The Behavioral REsearch And eCosystem Health lab

at the University of Alaska Southeast &

the College of Fisheries & Ocean Sciences, University of Alaska Fairbanks



The overall aim of this lab is to understand the behavior and ecology of marine mammals, and their role in maintaining healthy ecosystems. A wide network of collaborators, undergraduates, and graduate students are involved in projects related to this theme. Click on the links to the right to learn more about current research and students. 

If you are a prospective student, please read through the project descriptions on this website. Also review the admission requirements to the UAF College of Fisheries and Ocean Sciences: I do not currently have funding to support additional students. However, highly talented students may be able to obtain their own funding so please contact me if you are interested.




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Friday, July 04, 2014

VHF Tracking Practice


Photo Album

Uploaded: Fri Jul 4 02:35:11 2014
by Heidi Pearson

Kristin has arrived, and she brought the tags! Kristin arrived last night, after a long 2-day journey from Juneau. We were all very excited to see her. I was also excited to see the tags (and my Xtra Tuff boots) that Chris sent with her.  For the past 2 weeks, Chris was working back home in Juneau to assemble the tag components and fit them onto the float. Everything arrived in one piece and I woke up early this morning, eager to test everything out.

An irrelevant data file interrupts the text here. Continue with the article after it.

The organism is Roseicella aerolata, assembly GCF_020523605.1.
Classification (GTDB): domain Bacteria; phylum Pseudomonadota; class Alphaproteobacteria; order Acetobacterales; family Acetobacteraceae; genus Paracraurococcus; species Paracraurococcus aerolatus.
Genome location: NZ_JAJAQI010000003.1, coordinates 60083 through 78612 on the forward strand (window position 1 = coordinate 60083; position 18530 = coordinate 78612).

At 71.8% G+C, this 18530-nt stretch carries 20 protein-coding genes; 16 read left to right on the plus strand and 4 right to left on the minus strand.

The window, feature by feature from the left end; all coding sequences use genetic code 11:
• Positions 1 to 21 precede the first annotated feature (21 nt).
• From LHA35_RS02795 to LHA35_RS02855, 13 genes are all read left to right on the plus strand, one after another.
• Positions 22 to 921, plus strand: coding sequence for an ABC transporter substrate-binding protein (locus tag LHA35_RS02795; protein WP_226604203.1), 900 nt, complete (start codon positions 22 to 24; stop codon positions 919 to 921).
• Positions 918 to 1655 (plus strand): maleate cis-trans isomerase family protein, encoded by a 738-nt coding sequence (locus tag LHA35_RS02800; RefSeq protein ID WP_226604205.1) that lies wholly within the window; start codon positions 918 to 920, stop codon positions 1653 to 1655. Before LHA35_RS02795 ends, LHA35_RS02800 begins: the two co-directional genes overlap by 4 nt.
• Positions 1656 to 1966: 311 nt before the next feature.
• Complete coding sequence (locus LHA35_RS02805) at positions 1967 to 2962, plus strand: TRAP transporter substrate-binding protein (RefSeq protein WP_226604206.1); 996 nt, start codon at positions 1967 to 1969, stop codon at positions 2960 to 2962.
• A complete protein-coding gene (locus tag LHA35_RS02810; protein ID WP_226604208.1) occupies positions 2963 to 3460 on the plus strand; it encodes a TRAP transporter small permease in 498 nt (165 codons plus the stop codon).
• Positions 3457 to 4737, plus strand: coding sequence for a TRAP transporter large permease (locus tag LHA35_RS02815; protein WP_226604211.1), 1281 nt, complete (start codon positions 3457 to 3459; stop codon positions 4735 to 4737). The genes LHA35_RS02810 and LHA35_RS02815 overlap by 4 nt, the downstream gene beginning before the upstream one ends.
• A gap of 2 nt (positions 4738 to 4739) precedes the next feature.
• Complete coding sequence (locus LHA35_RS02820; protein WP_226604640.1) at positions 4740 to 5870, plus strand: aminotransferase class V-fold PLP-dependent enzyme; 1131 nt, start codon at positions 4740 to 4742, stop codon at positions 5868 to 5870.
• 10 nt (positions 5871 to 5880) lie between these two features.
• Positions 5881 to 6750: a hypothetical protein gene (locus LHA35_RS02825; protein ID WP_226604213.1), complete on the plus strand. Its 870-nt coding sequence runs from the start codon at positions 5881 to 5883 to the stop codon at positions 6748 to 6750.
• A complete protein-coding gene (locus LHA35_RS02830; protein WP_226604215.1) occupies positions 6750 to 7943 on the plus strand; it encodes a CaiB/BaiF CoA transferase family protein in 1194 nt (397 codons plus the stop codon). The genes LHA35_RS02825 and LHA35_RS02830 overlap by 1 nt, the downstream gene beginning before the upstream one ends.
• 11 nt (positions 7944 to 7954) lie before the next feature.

The goal for today was to test out the VHF tracking system. The system consists of a VHF transmitter, which is on the tag itself; a receiver, to hear the transmitter; an antenna, to relay the signal from the transmitter to the receiver; and headphones, to hear the signal from the receiver.

Our first mission this morning was to test out the range of the tag. Adrian went out on the Dolphin Encounter tour boat and brought the tag with him. The distance from which the transmitter can be heard increases greatly with height, so I went up to the lookout point to listen. There was interference from the radio towers near the lookout point, so I went down the road and hiked through the pastures to the highest point on the peninsula. From this vantage point, I could still hear the tag signal when the boat was over 5 miles away. This was really good! This is important to know in case we lose the tag on the water and we need to triangulate the tag's position from shore.

This afternoon, all four of us - Heidi, Kristin, Adrian, and I - went out to the pastures behind the house and practiced our homing skills to find the transmitter. Everyone did really well. The best game was when we shut our eyes and spun around in circles and then had to locate the direction the tag was in, while still keeping our eyes closed. Tomorrow we will play hide and seek with the transmitter to further refine our tracking skills. Thanks to Heidi and Adrian for sharing their action shots of today's tracking fun!

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